Soccer has been a multimedia experience since fans at matches a half century ago held transistor radios to their ears to follow games being played elsewhere. The significance of the Internet, mobile phones and social media in the experience of the World Cup has grown since Japan-Korea 2002, but Brazil 2014 may mark a qualitative and as well as a quantitative shift: It’s not just the technology that has changed, but our narratives of the tournament.
Even in the months preceding the tournament, Google had reported that the number of searches on the topic “World Cup” was greater than the combined total for the Super Bowl, Tour de France and the 2012 Olympics. Latin Americans were particularly fervent searchers, but soccer-related searches in the U.S. have grown by over 200 per cent in the last year, concentrated amongst young coastal urbanites and Latinos. Figures reported for soccer-related viewing on YouTube are similarly hegemonic, dwarfing the next nine sports combined with 1.6 billion views in a month.
As recently as the 2010 World Cup, most of those searches would come at the end of tournament games and at desktop computers; now the majority come from mobile devices and they go on all through the game. Facebook announced it had hosted over 1 billion World Cup related interactions during the first half of the tournament, involving 220 million people. In the World Cup’s first week alone, the 459 million Facebook exchanges exceeded the combined total reported for the Sochi Winter Olympics, the 2014 Super Bowl and the Academy Awards; Mexicans and Brazilians have been particularly enthusiastic users.
Brazil’s clash with Chile last Saturday saw a record 389,000 tweets per minute and over 16.4 million in total. And animations of tweet densities show the World Cup’s popularity in the Americas, Europe, Africa and the Middle East.
All of this furious social media activity is centered electronic conversations between people watching games in real time on television. In this realm too, FIFA is claiming record numbers, and expects the 2014 World Cup to exceed the total global audience of 3.2 billion registered by South African 2010. In the United States, especially, the team’s games have attracted record viewing figures — in an increasingly fragmented media world, Team USA’s broadcasts are recording truly exceptional audiences. Even here, the vertically integrated and highly secured official live feeds have competition as the Brazilian anarchist Ninja media collective has offered live streams of protests and demonstrations alongside it.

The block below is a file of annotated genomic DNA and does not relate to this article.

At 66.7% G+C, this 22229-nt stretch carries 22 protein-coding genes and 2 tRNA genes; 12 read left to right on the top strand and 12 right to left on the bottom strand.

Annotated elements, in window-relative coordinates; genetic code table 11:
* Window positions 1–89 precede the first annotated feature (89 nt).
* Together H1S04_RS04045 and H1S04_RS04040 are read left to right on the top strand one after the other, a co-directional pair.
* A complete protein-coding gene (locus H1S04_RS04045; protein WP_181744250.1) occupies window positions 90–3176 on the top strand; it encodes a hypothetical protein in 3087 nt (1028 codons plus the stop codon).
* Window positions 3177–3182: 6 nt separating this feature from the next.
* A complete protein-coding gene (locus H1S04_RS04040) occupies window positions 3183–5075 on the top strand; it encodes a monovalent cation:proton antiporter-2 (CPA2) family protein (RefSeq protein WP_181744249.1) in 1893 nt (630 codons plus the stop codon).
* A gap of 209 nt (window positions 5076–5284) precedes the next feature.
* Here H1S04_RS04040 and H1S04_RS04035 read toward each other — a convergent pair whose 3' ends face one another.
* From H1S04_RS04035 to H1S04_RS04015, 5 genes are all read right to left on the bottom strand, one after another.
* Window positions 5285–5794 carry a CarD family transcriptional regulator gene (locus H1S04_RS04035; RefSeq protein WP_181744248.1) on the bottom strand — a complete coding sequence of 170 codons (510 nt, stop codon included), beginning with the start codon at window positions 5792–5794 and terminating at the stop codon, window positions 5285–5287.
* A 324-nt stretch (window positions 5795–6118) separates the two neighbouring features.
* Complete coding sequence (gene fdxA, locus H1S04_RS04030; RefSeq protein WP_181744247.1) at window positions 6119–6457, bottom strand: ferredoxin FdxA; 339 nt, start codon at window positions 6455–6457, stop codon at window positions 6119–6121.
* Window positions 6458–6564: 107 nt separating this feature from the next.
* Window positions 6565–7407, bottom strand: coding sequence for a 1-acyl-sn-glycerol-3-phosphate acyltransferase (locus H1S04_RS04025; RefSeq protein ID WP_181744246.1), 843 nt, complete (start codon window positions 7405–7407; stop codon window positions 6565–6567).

What do these changes tell us?
First, the balance of coverage, though with enormous differences between different national medias, has allowed a wider, more cosmopolitan range of voices to be heard. Mainstream media devotes more time and space to teams other than their own; features more material on the host and the wider social context of the tournament than ever before; and features fans and the public carnival around the tournament more successfully than at prior World Cups. Within all of those areas, we are more likely to hear more voices, as match reports and interviews are supplemented with a trawl of social media for the mood of many publics.
Even then, we are still not getting enough of the fans’s eye view. The stadium coverage remains stuck on the lamentable clichés of attractive women picked out in a very male crowd, and the Pavlovian rapture that the arrival of the stadium cam evokes in the bleachers. The cameras show us the arrival of the players off the bus, and long shots of their warm ups, why not show us the arrival of the crowds and great slow tracking shots of the stands? Why not just turn off the commentary and run some really good sound out of the heart of the crowd itself. By the same token, it’s great to sense the collective digital fizz of a hundred thousand goooooooooals, but let’s raise the bar people — less trolling, less bland statements of the obvious and more haikus please.
Second, coverage of the tournament now offers fans a much more complex, compelling and accessible range of narratives than just their own national ordeal. Like a collection of internationally authored short stories, there are 31 other nations’ reflections, reverses and interpretations to consider. Unlike even the most carefully themed anthology, these stories are themselves tightly bound together by the cohesive framework of the competition as a whole, something that renders the dramatic structure of the tournament closer to the complex agglomerations of the lengthy post-modern novels of Roberto Bolano and David Foster Wallace. The presence of the small but persistent protest movements and their presence of social media as well as on the ground evoke the parallel universes and hidden worlds of Don DeLillo.
Third, the fragmentation of consciousness, the compression of attention spans into milliseconds that this kind of mediascape requires is changing the way crowds and audiences experience football. We are shooting video when we could be clapping; we are reading tweets when we could be singing; we are posing for selfies as goals are scored. Above all else we are detaching ourselves from the sinuous, relentless flow of football. Its ever changing three-dimensional patterns of players and spaces can really be grasped only in mindful engagement, for which no amount of dropping in, snapshots and hurried glances can suffice. You can skim a novel, but you simply have to read a poem.
The globalization of communications and the arrival of social media will help us to tell more and better stories of the World Cup and its meanings, in more interesting, reflective and democratic ways than we have done in the past; but if, when required, we do not stop talking and posting and start just watching and being in the game, we will have no stories to tell with poetry.